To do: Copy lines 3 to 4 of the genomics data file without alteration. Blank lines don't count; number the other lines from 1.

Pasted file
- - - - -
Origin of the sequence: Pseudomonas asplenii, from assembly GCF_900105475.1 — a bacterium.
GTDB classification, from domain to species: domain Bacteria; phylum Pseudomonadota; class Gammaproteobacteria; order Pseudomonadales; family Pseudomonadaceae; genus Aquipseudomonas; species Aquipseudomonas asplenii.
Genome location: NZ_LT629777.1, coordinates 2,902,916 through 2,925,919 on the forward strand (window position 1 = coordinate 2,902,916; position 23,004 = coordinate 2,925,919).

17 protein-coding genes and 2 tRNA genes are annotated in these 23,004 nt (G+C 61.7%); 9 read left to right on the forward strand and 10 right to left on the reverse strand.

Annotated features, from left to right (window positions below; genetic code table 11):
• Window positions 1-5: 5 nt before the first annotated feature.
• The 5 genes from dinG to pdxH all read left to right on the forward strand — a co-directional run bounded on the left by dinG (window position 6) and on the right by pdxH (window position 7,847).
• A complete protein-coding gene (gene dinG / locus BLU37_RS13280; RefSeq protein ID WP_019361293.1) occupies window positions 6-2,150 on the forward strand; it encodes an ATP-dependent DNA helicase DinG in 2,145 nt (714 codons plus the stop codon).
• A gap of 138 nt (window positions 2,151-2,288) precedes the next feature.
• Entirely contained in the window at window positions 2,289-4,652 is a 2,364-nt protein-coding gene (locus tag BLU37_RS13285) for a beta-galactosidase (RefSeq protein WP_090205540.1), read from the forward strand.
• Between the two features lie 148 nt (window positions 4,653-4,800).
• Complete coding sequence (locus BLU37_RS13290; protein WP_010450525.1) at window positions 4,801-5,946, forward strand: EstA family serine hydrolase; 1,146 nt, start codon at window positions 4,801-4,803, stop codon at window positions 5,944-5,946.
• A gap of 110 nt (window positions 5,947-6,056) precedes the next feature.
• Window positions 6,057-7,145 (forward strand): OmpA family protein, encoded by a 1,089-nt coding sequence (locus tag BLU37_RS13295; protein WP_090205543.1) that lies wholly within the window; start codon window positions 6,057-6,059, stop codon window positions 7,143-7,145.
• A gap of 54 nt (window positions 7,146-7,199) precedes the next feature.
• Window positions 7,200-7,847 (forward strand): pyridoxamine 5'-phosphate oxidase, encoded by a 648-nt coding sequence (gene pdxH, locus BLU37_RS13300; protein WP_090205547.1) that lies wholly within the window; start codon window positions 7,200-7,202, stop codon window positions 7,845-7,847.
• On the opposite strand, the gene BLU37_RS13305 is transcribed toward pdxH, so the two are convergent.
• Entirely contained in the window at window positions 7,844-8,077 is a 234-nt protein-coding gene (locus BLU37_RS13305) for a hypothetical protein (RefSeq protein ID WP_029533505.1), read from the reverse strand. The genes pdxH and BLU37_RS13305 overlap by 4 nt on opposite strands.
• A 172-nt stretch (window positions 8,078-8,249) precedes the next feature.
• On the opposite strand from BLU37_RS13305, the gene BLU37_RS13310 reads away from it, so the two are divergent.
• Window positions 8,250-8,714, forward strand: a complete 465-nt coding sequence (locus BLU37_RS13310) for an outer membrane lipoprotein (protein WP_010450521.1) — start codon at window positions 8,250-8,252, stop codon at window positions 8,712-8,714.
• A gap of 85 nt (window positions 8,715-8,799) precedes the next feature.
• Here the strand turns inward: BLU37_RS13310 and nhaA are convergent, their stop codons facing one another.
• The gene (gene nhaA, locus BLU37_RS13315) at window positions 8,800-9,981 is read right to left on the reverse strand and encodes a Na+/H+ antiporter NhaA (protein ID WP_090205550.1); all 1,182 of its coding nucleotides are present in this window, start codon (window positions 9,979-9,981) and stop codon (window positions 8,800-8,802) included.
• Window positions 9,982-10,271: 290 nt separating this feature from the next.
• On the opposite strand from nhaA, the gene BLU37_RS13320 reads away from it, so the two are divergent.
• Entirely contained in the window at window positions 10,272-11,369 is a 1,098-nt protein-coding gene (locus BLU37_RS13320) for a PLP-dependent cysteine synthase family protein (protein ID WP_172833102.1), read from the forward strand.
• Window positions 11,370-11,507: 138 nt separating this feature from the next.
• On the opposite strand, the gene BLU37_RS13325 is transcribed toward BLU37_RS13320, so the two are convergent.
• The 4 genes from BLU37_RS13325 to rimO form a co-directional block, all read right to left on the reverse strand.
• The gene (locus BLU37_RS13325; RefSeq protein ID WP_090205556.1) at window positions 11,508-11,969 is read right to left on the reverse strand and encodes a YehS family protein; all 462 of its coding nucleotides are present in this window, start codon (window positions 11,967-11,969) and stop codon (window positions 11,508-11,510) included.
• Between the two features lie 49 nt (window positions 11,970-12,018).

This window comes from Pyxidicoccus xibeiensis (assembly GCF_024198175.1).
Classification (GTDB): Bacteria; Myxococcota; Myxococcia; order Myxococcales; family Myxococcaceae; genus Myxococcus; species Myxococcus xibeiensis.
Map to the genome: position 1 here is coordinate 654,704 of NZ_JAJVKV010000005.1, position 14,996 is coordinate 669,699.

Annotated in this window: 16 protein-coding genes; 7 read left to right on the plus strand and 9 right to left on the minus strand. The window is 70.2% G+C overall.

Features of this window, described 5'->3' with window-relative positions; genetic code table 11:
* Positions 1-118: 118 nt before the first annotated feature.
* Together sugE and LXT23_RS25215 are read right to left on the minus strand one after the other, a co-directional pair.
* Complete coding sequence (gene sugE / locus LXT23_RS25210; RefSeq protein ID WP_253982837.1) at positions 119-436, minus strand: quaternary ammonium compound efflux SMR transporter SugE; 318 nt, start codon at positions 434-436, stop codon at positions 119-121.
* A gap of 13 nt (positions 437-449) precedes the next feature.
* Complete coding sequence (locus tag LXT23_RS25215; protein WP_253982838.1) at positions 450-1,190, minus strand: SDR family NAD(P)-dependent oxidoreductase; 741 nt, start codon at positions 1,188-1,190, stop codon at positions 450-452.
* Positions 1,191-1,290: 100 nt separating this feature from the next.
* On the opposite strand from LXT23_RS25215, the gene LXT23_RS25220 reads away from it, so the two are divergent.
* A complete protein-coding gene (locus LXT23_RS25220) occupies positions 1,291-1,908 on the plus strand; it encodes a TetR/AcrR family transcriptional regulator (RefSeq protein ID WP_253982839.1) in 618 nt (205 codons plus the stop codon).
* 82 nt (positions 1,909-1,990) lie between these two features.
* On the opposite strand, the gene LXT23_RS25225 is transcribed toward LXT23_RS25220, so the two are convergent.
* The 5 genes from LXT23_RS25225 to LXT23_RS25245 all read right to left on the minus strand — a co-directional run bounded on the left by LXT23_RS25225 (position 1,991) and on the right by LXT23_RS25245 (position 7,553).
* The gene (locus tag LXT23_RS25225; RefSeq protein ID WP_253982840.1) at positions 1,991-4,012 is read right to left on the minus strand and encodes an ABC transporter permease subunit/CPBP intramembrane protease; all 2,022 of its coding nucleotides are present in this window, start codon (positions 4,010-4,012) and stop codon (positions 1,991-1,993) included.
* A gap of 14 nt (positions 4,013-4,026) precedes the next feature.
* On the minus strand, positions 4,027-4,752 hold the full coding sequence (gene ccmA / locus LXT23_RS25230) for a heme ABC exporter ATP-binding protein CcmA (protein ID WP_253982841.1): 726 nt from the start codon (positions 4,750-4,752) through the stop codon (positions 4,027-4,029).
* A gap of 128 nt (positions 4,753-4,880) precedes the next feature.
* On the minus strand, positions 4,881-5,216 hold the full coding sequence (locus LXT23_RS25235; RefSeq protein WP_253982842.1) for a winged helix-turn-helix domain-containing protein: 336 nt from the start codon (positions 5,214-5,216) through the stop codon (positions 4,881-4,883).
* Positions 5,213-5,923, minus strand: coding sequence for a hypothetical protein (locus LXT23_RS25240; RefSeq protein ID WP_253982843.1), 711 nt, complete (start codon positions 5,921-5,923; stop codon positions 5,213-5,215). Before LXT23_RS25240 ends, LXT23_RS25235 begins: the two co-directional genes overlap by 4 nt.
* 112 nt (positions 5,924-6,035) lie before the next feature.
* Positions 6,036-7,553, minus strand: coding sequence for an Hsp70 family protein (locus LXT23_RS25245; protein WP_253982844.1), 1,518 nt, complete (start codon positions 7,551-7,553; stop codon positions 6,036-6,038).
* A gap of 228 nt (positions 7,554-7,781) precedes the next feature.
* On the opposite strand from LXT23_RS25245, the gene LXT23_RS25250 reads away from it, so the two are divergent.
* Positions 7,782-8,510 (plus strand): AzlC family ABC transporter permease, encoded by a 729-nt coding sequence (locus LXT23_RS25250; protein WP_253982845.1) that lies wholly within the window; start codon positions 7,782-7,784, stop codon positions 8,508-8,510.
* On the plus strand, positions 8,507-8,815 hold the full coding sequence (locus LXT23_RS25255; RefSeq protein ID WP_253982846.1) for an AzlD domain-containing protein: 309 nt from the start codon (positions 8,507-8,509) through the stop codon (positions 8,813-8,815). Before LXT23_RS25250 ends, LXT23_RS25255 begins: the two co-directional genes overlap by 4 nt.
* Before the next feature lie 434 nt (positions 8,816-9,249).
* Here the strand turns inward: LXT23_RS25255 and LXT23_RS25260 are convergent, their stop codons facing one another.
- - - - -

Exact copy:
Genome location: NZ_LT629777.1, coordinates 2,902,916 through 2,925,919 on the forward strand (window position 1 = coordinate 2,902,916; position 23,004 = coordinate 2,925,919).

17 protein-coding genes and 2 tRNA genes are annotated in these 23,004 nt (G+C 61.7%); 9 read left to right on the forward strand and 10 right to left on the reverse strand.